For one example: It is almost certainly a moving violation to fly a spaceship inside a space station, even one under construction, without permission, LANDO. (And I bet he’s just going to leave the ticket for Han to pay.)

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  4. The Mass explanation is the only one that makes sense to me.

    That said, they could have put a lampshade on this by having the Rebel Fleet ships self-destruct instead of be blown up by the empire.

    Have Admiral Edelweiss say something about “Don’t destroy them! Those ships are worth a *FORTUNE*! Disable them and we will modify them and add them to the First Order! A fitting metaphor for what we wish to do to the Rebellion, don’t you think… They’re much more useful to us in our custody than in pieces.”

    And, tah-dah, now you’ve got a reason that this sort of thing hasn’t been done before. The hope that you could get away and keep using this thing always outweighed the option of saying “You want to talk to The Force? Let’s go see The Force together.”

    UNTIL THIS VERY MOVIE.

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  5. I agree Oscar and frankly the Holdo Maneuver presents a massive narrative, strategic and economic problem for the Star Wars universe.

    Narratively, of course, the First Orders reaction to the prelude to the maneuver makes no sense. “Oh she’s trying to distract us” followed by “oh shit! Blow her up!” suggests that they recognized what she was up to in very short order and determined that it was a massive threat- which begs the question of why this hasn’t been done before and why they were so indifferent initially.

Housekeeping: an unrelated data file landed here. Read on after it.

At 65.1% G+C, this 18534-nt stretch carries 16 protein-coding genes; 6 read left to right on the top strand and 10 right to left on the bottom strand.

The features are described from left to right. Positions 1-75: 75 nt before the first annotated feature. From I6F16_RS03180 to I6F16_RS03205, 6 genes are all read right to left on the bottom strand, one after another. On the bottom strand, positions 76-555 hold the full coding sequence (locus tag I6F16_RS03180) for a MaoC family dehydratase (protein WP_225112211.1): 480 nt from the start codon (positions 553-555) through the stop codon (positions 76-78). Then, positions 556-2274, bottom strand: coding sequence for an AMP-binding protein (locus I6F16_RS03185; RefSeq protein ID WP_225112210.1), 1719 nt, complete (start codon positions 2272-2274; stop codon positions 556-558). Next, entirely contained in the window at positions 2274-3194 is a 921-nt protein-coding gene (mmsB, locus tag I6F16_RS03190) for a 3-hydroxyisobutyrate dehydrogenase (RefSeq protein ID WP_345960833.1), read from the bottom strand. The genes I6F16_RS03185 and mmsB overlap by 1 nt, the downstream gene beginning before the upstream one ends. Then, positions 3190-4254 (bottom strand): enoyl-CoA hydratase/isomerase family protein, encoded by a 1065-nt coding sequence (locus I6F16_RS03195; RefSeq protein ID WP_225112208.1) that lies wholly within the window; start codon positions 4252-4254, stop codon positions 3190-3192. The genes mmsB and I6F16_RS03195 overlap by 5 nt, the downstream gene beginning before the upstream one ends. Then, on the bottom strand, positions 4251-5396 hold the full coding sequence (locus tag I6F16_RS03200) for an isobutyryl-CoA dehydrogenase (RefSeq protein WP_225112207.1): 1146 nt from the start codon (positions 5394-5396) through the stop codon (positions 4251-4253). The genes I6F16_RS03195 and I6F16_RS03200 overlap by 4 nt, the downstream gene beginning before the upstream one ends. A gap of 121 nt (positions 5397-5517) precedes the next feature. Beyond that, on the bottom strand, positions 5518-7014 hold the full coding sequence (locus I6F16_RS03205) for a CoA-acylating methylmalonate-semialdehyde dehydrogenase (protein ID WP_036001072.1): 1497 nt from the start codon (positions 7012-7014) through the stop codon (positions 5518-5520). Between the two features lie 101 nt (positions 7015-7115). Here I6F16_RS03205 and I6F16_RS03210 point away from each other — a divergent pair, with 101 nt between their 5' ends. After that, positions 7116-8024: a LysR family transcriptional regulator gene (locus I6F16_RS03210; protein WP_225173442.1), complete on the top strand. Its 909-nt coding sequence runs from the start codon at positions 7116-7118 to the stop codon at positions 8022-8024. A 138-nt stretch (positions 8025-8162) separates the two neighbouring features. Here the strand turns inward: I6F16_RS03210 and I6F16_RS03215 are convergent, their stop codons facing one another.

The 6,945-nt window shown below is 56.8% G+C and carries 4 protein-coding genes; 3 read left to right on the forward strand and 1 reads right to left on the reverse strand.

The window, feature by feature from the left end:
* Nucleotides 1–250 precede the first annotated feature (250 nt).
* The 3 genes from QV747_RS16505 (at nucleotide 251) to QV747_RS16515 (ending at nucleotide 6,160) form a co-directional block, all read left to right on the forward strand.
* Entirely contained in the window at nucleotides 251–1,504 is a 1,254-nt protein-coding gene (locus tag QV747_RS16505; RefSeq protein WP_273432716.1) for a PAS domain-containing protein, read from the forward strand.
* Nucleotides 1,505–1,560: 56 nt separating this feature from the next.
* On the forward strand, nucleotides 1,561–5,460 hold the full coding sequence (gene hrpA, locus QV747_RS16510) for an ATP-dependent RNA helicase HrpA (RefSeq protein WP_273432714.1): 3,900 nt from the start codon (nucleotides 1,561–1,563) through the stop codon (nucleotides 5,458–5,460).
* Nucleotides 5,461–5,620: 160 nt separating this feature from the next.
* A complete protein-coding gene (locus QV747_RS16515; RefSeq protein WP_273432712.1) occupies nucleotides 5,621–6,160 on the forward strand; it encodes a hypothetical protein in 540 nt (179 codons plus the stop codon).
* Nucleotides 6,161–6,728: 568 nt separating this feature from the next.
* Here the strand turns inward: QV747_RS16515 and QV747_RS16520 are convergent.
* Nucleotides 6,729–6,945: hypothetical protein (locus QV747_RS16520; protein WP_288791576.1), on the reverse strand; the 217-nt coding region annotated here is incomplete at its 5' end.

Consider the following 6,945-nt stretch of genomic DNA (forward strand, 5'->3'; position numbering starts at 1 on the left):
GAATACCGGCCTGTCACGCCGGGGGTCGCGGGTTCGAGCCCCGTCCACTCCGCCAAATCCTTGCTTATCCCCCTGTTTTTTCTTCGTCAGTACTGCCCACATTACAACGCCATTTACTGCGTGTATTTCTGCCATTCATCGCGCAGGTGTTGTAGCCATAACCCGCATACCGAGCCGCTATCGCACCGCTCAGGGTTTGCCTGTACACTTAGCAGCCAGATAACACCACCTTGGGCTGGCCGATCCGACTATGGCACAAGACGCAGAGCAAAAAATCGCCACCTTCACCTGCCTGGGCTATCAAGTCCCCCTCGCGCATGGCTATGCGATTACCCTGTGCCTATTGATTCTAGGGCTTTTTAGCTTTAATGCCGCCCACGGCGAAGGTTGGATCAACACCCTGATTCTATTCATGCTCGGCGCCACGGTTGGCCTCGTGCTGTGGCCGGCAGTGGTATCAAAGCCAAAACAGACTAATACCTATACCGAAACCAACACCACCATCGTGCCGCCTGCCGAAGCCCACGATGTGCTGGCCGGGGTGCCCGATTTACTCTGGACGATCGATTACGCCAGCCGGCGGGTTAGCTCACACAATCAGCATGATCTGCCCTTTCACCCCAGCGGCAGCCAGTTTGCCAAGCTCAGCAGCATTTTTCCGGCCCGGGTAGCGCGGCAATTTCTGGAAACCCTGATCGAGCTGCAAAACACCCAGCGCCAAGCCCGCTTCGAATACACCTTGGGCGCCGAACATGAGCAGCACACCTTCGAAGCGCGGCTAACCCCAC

Strategically this maneuver begs the question of the very existence of capital ship hulls. Your point regarding hyperspace mounted star fighters is a good one but one could at least try and hand wave it away by pointing to relative amounts of mass and claiming that a hyperspace jumping fighter would simply splat on the windshield so to speak rather than doing mass damage. That doesn’t work with cruisers or other medium to large hull ships. If we look at the Resistance cruiser I’m eyeballing it as being around maybe half the size of a Star Destroyer and around a tenth the size of Snokes flag ship. If we (ignoring physics and how much energy is involved if even a golf ball moving at the speed of light hits something solid) dismiss fighters as too “small” for this maneuver that still leaves capital ships deeply vulnerable to lighter capital ships or even small frigates pulling this stunt. The only obvious counter I can see is simply not being in the line of transition when the maneuvering ship jumps to light speed. Agility of movement ain’t exactly what capital ships and super capital ships are built for.